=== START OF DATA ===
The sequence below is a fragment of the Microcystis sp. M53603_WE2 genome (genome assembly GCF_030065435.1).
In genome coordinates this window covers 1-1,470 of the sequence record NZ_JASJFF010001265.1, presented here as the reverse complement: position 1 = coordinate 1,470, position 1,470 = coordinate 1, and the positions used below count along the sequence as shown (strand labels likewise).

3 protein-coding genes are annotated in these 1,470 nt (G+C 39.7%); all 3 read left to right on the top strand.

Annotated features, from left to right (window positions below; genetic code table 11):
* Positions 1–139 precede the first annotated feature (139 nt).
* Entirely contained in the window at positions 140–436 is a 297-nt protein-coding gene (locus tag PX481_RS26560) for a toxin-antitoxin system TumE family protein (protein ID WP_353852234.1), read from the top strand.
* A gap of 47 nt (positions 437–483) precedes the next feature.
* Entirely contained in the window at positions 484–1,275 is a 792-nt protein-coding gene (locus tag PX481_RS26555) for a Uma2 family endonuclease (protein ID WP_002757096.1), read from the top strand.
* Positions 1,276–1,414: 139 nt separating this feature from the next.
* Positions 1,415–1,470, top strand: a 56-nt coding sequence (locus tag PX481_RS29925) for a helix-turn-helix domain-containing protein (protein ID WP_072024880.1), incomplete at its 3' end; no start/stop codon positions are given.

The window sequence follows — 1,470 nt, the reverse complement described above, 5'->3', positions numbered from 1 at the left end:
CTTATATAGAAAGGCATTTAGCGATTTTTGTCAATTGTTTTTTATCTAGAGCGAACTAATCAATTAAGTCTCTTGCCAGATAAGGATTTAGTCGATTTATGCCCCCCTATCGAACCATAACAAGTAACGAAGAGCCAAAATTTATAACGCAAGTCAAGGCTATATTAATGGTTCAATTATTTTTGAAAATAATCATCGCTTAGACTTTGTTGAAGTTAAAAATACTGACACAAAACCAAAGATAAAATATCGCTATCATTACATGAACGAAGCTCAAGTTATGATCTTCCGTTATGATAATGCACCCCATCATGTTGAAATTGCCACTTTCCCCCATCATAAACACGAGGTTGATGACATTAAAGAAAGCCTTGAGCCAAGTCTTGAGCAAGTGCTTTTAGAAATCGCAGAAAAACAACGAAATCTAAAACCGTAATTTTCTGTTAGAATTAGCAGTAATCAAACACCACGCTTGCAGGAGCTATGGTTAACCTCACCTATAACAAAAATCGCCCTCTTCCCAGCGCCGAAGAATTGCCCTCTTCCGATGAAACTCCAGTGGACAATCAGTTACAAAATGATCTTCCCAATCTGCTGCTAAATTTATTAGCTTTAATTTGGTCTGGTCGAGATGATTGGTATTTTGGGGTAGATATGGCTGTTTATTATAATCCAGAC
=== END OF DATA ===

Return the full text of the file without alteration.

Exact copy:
The sequence below is a fragment of the Microcystis sp. M53603_WE2 genome (genome assembly GCF_030065435.1).
In genome coordinates this window covers 1-1,470 of the sequence record NZ_JASJFF010001265.1, presented here as the reverse complement: position 1 = coordinate 1,470, position 1,470 = coordinate 1, and the positions used below count along the sequence as shown (strand labels likewise).

3 protein-coding genes are annotated in these 1,470 nt (G+C 39.7%); all 3 read left to right on the top strand.

Annotated features, from left to right (window positions below; genetic code table 11):
* Positions 1–139 precede the first annotated feature (139 nt).
* Entirely contained in the window at positions 140–436 is a 297-nt protein-coding gene (locus tag PX481_RS26560) for a toxin-antitoxin system TumE family protein (protein ID WP_353852234.1), read from the top strand.
* A gap of 47 nt (positions 437–483) precedes the next feature.
* Entirely contained in the window at positions 484–1,275 is a 792-nt protein-coding gene (locus tag PX481_RS26555) for a Uma2 family endonuclease (protein ID WP_002757096.1), read from the top strand.
* Positions 1,276–1,414: 139 nt separating this feature from the next.
* Positions 1,415–1,470, top strand: a 56-nt coding sequence (locus tag PX481_RS29925) for a helix-turn-helix domain-containing protein (protein ID WP_072024880.1), incomplete at its 3' end; no start/stop codon positions are given.

The window sequence follows — 1,470 nt, the reverse complement described above, 5'->3', positions numbered from 1 at the left end:
CTTATATAGAAAGGCATTTAGCGATTTTTGTCAATTGTTTTTTATCTAGAGCGAACTAATCAATTAAGTCTCTTGCCAGATAAGGATTTAGTCGATTTATGCCCCCCTATCGAACCATAACAAGTAACGAAGAGCCAAAATTTATAACGCAAGTCAAGGCTATATTAATGGTTCAATTATTTTTGAAAATAATCATCGCTTAGACTTTGTTGAAGTTAAAAATACTGACACAAAACCAAAGATAAAATATCGCTATCATTACATGAACGAAGCTCAAGTTATGATCTTCCGTTATGATAATGCACCCCATCATGTTGAAATTGCCACTTTCCCCCATCATAAACACGAGGTTGATGACATTAAAGAAAGCCTTGAGCCAAGTCTTGAGCAAGTGCTTTTAGAAATCGCAGAAAAACAACGAAATCTAAAACCGTAATTTTCTGTTAGAATTAGCAGTAATCAAACACCACGCTTGCAGGAGCTATGGTTAACCTCACCTATAACAAAAATCGCCCTCTTCCCAGCGCCGAAGAATTGCCCTCTTCCGATGAAACTCCAGTGGACAATCAGTTACAAAATGATCTTCCCAATCTGCTGCTAAATTTATTAGCTTTAATTTGGTCTGGTCGAGATGATTGGTATTTTGGGGTAGATATGGCTGTTTATTATAATCCAGAC